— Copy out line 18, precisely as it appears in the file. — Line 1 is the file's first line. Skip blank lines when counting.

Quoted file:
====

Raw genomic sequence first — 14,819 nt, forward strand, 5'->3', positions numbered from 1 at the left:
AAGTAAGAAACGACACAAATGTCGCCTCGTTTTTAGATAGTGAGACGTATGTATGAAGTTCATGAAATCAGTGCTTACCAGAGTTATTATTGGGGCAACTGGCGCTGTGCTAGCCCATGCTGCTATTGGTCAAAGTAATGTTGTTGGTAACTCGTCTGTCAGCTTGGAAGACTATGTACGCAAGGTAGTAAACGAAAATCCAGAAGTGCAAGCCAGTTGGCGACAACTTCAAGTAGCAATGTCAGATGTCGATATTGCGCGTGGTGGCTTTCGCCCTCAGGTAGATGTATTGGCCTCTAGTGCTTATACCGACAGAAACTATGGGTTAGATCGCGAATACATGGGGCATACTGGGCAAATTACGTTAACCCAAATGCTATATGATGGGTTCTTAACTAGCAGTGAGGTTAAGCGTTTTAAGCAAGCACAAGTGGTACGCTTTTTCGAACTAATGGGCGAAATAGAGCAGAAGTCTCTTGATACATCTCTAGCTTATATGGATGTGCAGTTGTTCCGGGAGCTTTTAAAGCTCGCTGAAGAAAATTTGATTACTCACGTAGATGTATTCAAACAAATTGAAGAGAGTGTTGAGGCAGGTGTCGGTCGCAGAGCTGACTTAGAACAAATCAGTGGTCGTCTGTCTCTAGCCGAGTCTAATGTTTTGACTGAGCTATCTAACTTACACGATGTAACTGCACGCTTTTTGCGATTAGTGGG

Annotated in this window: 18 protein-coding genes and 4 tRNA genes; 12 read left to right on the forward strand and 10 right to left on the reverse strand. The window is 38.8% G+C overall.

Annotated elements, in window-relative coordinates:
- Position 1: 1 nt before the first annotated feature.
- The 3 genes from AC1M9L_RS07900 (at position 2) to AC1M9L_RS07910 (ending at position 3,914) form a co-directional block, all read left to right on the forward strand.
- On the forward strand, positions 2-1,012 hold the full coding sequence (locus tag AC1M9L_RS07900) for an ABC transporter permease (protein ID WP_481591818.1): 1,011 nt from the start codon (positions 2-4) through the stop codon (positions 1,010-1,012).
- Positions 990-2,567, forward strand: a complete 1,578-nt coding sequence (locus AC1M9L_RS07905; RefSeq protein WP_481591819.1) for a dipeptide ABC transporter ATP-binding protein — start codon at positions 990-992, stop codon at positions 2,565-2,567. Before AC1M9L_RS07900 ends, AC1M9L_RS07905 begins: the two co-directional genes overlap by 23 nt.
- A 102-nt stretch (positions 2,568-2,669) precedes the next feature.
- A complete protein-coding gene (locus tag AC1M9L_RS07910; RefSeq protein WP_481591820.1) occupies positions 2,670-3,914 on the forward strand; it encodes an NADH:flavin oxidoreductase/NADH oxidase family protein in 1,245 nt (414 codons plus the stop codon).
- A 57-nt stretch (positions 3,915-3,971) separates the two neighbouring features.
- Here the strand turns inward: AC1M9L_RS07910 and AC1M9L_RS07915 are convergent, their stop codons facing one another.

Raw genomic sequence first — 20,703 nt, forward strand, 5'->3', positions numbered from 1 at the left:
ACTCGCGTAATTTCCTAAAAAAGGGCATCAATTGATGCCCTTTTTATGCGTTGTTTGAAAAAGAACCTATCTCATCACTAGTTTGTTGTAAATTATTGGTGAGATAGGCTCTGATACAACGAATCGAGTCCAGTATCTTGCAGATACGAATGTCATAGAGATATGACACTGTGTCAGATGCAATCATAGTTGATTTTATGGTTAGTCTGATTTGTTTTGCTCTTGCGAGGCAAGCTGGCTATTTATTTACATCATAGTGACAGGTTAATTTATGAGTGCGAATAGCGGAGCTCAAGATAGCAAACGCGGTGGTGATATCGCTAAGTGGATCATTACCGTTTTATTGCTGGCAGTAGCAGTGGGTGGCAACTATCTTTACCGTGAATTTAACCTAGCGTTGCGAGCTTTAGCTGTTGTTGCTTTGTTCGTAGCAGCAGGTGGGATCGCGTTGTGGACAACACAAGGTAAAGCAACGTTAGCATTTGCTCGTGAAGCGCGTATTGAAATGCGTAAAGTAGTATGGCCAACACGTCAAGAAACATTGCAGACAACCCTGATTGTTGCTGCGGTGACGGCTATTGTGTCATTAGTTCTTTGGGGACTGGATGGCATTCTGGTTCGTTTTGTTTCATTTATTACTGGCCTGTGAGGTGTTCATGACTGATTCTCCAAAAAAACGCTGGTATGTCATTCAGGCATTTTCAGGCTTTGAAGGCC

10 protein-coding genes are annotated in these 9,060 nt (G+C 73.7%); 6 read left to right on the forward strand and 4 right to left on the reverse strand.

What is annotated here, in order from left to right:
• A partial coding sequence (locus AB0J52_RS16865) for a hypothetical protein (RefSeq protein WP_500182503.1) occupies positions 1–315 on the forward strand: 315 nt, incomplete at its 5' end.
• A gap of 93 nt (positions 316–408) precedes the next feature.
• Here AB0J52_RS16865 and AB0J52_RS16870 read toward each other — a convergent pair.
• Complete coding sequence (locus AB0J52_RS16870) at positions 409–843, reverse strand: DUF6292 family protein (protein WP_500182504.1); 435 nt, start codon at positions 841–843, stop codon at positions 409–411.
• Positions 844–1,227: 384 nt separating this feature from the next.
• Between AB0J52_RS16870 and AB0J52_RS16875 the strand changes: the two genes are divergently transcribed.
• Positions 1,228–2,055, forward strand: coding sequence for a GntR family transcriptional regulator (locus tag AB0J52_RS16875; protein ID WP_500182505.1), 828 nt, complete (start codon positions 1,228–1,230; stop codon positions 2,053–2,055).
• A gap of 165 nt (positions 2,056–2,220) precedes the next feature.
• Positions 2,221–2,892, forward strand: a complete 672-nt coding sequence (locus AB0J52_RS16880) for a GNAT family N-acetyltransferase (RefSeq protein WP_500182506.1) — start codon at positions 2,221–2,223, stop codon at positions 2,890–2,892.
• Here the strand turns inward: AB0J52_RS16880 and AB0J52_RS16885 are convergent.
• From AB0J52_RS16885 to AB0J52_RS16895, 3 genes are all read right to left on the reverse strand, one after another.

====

• A gap of 93 nt (positions 316–408) precedes the next feature.